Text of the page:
So another election comes and goes and once more the political commentator class struggles to tell us what the results ‘prove’ about the nation. And that’s the problem – local elections aren’t meant to ‘prove’ anything about the nation. Local elections are supposed to be a way of making decisions about your local community. The fact that they’re not seen that way in contemporary Scotland was the starting-point for the latest policy report produced by the Jimmy Reid Foundation.
Called The Silent Crisis: Failure and Revival in Local Democracy in Scotland, it became clear from a very early stage that there was no simple ‘reform’ of existing local authorities which would resolve the problems. There are many things we should be doing to strengthen existing local authorities – above all by ending the drive of centralisation, granting them proper accountable fundraising powers and assuming a power of General Competence across the board. But while doing that would make the existing authorities stronger, stronger local authorities are not the solution if they themselves do not reflect the democratic wishes of the communities they serve.
The report proposes a ‘thought experiment’ – think of any aspiration your community might have, imagine every single member of your community agrees, and now try to think of a way that you could all use your votes to achieve the aspiration. You can’t, can you? Because no matter how big or small you consider your ‘community’ to be it almost certainly elects no more than one or two councillors to the largest local authorities in Europe. Local democracy in Scotland is an elaborate form of pleading.
Below you can find a summary of the findings of the report . The report authors are confident that it is possible to redesign local democracy in Scotland in a way that means its actually working but without excessive disruption and cost. And the prize if we succeed is enormous – a Scotland that begins to re-engage with politics and decision-making rather than being left on the sidelines to complain. The ‘trickle up’ effect of allowing people in their own communities to make decisions for themselves would be transformative.
We’re delighted at the response to the report. We’ve had strong cross-party support, many very enthusiastic messages from local campaigners across the country and a commitment from the First Minister to hold cross-party talks on whether a consensus can be achieved on the recommendations in the report.
The ‘trickle up’ effect of allowing people in their own communities to make decisions for themselves would be transformative
But while the response from within and outside politics has been great and we’ve also had lots of support from many writers and commentators, still one group seems intent on failing to learn from Scotland’s mistakes. There remains a sort of pressure group in Scotland which continues to believe that the best way for the country to be run is for the people to be allowed to voice a sort of general opinion about the state of the country. But (this is the crucial bit) the task of ‘interpreting’ what opinion has been expressed and then acting on it is certainly not for the people but for a governing class. This class sees every vote as a commentary on economic policy, every outcome as evidence that politicians must pursue an ever-more neoliberal response and every four-year period in between elections as the sole preserve of professional administrators. Communication with the public is inefficient unless it is one-directional. No public service isn’t better run if the views of the public are ignored in favour of the views of professionals. The voice of people matters only if it is expressed in terms of individual consumption. No unit of administration is ever big enough or distant enough from those it serves, no two bodies not ripe for merging. The bigger it is, the easier it is to outsource and control. This remains the dominant opinion which surrounds government – the business lobby, much of the ‘think tank’ set, the professional writers, much of the civil service and many of the senior professionals who run public sector Scotland. This attitude is sometimes seen as a problem of the public sector, but this is also wrong. It is a truly public-private partnership between a governing class in which big accountancy firms have as strong a voice as public sector managers.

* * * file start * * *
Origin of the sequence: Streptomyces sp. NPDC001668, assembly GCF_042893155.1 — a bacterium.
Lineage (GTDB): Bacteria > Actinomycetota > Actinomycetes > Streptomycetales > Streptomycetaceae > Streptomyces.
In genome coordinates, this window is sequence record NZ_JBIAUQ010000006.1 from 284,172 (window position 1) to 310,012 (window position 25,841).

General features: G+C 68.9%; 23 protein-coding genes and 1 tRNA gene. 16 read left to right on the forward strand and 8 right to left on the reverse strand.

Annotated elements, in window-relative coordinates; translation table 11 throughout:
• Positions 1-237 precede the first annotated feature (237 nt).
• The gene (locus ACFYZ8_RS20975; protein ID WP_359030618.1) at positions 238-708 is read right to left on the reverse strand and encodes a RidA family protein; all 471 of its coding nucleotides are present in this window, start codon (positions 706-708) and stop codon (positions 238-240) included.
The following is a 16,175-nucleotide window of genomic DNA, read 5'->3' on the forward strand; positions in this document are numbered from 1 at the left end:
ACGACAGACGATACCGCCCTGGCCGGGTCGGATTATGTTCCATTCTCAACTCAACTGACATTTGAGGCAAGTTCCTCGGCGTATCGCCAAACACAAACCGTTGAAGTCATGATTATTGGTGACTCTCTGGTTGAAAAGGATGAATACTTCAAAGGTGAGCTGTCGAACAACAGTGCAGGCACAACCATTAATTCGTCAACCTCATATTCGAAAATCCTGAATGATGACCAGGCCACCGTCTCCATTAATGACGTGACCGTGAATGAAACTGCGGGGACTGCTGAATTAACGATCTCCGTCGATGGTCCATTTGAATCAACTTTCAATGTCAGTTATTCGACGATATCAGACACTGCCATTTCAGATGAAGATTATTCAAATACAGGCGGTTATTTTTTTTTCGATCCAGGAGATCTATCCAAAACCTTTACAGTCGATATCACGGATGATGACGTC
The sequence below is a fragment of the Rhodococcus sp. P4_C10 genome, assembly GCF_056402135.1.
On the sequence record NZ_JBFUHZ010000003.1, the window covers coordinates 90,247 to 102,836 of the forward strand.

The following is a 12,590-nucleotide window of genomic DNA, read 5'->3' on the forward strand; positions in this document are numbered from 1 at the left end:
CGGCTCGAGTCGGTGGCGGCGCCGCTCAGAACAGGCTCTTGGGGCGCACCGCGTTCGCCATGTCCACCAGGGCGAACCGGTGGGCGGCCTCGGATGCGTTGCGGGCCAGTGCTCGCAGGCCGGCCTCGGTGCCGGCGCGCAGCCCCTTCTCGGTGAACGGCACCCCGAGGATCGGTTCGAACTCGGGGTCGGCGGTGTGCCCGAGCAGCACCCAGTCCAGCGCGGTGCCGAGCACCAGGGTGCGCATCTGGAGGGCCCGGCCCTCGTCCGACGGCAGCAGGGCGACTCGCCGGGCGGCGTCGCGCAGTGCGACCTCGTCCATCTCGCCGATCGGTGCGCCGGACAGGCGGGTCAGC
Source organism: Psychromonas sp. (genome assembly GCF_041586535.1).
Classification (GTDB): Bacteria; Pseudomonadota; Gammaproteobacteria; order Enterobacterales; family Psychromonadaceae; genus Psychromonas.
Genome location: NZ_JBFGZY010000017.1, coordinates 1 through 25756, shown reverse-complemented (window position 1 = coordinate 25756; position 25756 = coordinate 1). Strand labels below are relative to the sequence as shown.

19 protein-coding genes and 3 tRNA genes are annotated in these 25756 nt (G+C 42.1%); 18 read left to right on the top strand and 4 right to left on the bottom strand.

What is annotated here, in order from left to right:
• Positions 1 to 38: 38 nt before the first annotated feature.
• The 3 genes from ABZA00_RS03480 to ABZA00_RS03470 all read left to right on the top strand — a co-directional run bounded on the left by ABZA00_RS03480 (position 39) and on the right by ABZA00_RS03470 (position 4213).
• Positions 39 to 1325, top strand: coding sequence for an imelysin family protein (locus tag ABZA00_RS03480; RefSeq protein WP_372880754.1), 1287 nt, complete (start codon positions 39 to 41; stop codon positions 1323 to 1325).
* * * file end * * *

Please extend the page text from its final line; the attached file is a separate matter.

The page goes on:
The Silent Crisis is a report about local communities, but it is also a report about the very nature of Scotland. It is time to reclaim Scotland from the unelected (and often unelectable) governing class. For convenience, we’ll just call it democracy.
Scotland, with its many diverse communities, is a nation with a rich and diverse local tradition. However, this thriving ‘localism’ is not matched by a thriving local democracy; in fact, quite the opposite is the case.